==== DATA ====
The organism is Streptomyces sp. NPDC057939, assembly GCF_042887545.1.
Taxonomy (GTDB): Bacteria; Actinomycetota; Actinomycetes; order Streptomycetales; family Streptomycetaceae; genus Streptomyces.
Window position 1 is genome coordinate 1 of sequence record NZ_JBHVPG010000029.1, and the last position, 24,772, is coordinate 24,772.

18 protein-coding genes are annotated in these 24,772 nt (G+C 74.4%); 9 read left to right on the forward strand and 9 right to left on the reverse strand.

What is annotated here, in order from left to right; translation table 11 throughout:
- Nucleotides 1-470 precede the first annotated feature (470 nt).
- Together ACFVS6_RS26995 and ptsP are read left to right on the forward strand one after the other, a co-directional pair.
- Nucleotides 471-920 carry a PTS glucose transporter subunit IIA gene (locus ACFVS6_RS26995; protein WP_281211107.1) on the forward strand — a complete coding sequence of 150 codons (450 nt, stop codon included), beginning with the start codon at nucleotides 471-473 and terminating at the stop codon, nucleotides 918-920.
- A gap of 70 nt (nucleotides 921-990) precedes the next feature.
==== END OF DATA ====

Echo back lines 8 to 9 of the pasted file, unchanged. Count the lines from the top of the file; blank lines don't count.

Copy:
- Nucleotides 471-920 carry a PTS glucose transporter subunit IIA gene (locus ACFVS6_RS26995; protein WP_281211107.1) on the forward strand — a complete coding sequence of 150 codons (450 nt, stop codon included), beginning with the start codon at nucleotides 471-473 and terminating at the stop codon, nucleotides 918-920.
- A gap of 70 nt (nucleotides 921-990) precedes the next feature.